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Minquadale-area landfill can expand under new DNREC permit modification

Sophia Schmidt
Delaware Public Media

The controversial Delaware Recyclable Products Inc. landfill near New Castle has gotten approval from state environmental regulators to expand vertically. 

The Delaware Recyclable Products Inc. (DRPI) landfill’s desire to expand in a residential area along Route 13 was the subject of heated debate last year before county- and state-level committees, boards and councils.  Both New Castle County Council and the state's General Assembly passed legislation limiting the height of landfills — and curtailing the DRPI landfill’s bid for expansion. 

But within the bounds of zoning, the Delaware Department of Natural Resources and Environmental Control (DNREC) holds the keys to the landfill’s growth.

Earlier this month the agency granted the landfill operated by Waste Management a permit modification to expand from its current maximum height of 130 feet above sea level to 140 feet.

Environmental advocates and a local water utility had raised concerns about the landfill’s potential impact on groundwater — which landfill operators disputed.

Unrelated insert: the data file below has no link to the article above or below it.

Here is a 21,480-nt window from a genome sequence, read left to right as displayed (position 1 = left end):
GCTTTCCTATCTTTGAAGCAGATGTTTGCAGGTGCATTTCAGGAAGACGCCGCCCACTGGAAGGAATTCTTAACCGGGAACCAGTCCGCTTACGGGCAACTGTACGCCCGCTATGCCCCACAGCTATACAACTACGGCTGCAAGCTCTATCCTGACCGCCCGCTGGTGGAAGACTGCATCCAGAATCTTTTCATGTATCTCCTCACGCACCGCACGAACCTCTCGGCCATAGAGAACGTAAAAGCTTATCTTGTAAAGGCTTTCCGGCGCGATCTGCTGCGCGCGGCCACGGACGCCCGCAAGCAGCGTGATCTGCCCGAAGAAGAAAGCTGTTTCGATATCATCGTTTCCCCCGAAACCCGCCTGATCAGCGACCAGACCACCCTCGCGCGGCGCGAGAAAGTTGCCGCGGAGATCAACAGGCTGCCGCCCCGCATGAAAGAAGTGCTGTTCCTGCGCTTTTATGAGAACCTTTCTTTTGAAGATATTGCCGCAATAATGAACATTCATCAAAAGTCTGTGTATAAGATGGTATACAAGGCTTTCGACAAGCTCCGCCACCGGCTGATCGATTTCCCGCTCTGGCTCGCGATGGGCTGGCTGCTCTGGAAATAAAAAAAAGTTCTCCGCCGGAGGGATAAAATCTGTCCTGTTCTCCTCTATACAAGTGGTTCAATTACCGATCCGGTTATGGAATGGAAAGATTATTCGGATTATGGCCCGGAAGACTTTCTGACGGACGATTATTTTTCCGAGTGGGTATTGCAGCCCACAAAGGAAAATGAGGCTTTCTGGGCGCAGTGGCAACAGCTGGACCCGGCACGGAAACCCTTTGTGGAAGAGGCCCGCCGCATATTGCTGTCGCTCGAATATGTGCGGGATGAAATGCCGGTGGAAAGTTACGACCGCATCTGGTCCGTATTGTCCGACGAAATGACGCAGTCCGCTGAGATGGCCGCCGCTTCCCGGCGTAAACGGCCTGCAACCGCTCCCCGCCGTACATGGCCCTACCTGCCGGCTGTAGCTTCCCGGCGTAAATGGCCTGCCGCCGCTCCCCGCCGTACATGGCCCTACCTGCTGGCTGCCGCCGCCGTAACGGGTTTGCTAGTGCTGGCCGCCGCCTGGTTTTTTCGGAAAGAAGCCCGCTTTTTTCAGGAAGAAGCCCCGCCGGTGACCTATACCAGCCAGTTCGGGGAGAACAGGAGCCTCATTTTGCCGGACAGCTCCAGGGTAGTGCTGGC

DNREC records show the landfill has violated its permitted air emissions limits for extended periods of time. 

"We are thankful that the Department of Natural Resources and Environmental Control approved our vertical expansion which will allow us to continue providing an essential regional service," said John Hambrose, a spokesperson for Waste Management, in an email. 

He estimates the new height limit will allow the landfill to continue to operate for two years, but notes this "service life" will depend on the volume of waste that comes into the landfill.


Sophia Schmidt is a Delaware native. She comes to Delaware Public Media from NPR’s Weekend Edition in Washington, DC, where she produced arts, politics, science and culture interviews. She previously wrote about education and environment for The Berkshire Eagle in Pittsfield, MA. She graduated from Williams College, where she studied environmental policy and biology, and covered environmental events and local renewable energy for the college paper.
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